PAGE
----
An overarching message from the marine litter-themed Polytalk 2018 conference was a plea for the plastics industry to “seize the moment” and harness the new public enthusiasm to tackle plastic waste.
The hope is that plastic’s image problem, which World Plastic Council chairman Jim Seward described to Argus as “the big existential threat” to the industry going forward, can be a catalyst that drives the industry towards its own sustainability targets.
But the industry has to strike a balance between satisfying the public clamour for immediate action, and ensuring that the steps taken to improve sustainability are meaningful.
At the heart of the problem is the juxtaposition between plastic’s image as an environmental menace and its ubiquity in industries like packaging, because it is, in many cases, simply the best material for the job.
Among the advantages are barrier properties that extend the life of food and drinks, its lightness compared with other materials that reduces the environmental cost of transporting packaged goods, and an extreme versatility that is a boon for designers.
But while Polytalk revealed uncertainties about how the environmental impacts can best be measured, there was complete agreement that marine litter and — more widely — plastic waste are problems that have to be solved. As PlasticsEurope director Karl-H Foerster told Argus, the industry is “damn serious” about tackling the problems.
At the conference, many industry and non-industry figures warned that bans on plastic products like drinking straws or balloon holders — as mooted in a leaked EU document the following week — will not drive wider sustainability in the plastics industry.
Most participants agreed that an effective solution should involve collaboration along the entire supply chain, rather than legislation targeted at individual areas. This would mean encouraging developers and brand owners to work with recyclers to consider packaging’s recyclability in the design phase, and improve and increase sorting and recycling capacity, so producers of plastic products receive plastic materials with which they can work.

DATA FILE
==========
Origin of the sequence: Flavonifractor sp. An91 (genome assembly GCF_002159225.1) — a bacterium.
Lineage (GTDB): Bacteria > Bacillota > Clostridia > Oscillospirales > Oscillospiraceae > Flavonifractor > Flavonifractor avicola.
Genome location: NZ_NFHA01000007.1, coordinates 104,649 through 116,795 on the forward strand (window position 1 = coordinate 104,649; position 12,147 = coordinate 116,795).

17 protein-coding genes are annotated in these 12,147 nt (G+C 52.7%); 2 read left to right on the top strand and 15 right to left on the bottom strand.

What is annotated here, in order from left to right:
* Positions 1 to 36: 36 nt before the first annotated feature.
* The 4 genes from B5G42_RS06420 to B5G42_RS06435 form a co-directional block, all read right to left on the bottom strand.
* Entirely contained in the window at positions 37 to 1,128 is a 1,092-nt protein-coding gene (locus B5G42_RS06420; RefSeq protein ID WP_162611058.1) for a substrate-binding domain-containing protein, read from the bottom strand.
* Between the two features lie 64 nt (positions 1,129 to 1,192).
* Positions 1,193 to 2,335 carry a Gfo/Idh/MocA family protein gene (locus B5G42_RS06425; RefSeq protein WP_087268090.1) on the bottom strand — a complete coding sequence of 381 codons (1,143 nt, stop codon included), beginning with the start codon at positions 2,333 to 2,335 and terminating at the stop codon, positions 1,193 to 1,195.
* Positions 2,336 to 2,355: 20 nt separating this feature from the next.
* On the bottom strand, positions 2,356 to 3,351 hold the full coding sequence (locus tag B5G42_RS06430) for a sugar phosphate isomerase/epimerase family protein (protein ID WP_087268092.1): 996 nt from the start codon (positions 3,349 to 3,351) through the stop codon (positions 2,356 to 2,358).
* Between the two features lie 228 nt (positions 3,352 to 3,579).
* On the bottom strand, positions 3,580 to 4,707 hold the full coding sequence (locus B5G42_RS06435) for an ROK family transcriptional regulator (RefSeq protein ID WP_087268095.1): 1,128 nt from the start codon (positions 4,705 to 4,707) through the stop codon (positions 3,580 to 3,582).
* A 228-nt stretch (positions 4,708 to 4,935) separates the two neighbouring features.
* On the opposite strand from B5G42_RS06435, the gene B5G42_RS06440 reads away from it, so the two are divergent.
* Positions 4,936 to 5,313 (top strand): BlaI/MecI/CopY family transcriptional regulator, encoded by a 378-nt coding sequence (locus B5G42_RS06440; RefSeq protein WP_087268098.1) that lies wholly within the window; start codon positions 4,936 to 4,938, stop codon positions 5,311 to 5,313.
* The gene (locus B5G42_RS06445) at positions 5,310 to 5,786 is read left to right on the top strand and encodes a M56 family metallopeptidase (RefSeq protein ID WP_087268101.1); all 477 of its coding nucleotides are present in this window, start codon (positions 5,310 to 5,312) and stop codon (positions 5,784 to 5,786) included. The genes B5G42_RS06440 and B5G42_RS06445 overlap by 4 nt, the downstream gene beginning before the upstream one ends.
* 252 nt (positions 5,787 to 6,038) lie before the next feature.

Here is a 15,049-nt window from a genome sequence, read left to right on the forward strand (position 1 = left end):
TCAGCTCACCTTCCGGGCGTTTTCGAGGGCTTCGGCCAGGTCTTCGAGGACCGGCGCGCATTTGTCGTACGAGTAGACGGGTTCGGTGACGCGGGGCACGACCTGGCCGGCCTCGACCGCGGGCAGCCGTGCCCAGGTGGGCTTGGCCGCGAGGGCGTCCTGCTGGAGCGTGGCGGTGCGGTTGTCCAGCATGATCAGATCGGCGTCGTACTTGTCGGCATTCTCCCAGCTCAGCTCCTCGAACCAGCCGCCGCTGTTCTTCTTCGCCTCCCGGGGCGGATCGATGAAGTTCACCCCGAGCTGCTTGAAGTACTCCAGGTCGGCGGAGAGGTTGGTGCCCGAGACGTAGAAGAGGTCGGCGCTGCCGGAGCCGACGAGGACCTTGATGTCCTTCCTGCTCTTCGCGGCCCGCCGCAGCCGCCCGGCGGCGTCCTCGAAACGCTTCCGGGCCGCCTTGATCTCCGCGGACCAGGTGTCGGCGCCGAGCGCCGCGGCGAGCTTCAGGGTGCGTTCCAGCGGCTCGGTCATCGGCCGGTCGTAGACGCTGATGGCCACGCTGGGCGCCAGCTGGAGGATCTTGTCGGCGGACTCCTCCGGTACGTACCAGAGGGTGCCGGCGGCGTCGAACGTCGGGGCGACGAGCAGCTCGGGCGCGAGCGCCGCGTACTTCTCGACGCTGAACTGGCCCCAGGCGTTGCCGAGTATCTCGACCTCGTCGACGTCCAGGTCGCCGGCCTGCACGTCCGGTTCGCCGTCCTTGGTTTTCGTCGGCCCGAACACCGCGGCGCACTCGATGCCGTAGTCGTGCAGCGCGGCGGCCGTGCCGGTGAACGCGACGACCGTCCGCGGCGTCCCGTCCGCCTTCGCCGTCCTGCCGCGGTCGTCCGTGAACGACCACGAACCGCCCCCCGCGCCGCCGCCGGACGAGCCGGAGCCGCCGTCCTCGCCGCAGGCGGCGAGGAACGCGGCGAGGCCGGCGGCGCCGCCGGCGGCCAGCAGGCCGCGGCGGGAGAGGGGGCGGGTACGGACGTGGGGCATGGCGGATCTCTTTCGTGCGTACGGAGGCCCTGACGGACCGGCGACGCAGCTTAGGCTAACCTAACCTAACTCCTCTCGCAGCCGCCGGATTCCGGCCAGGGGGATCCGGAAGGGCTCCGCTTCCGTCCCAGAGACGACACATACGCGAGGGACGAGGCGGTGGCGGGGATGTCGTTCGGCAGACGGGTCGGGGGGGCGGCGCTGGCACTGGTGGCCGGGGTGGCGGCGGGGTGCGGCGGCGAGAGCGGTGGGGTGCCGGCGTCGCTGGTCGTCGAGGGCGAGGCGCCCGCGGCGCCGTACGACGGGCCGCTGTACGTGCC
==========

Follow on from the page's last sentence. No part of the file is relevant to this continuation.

Michael Scriba, chief executive of German recycler mtm Plastics, told Argus that designers should do more to ensure that recyclability is a key consideration for their packaging products and avoid making plastic packaging that includes additives or colourants that can make the recycling process more complicated.
There are already signs of improvement. Scriba told Argus that he has seen more investment in plastic waste sorting capacity — a vital step towards ensuring that recyclers have access to the best possible input materials. This is partly driven by higher government recycling targets (although he also identified the loss of China as an outlet for European waste plastic as a big factor).
Mtm was bought by Austrian polymer producer Borealis in 2016, which Scriba says symbolises a “change in the mindset” in the plastics industry that previously thought it “was on the safe side with life-cycle analysis and material efficiency”.
“All of a sudden, they came under pressure because of the rising awareness of the marine litter issue and the decrease of image that went along with it”, he said.
Communication may be the biggest hurdle to overcome. Public pressure will inevitably increase if the problems are not tackled. If the industry wants to seize its moment to act, educating the public that complex issues require complex solutions will be key.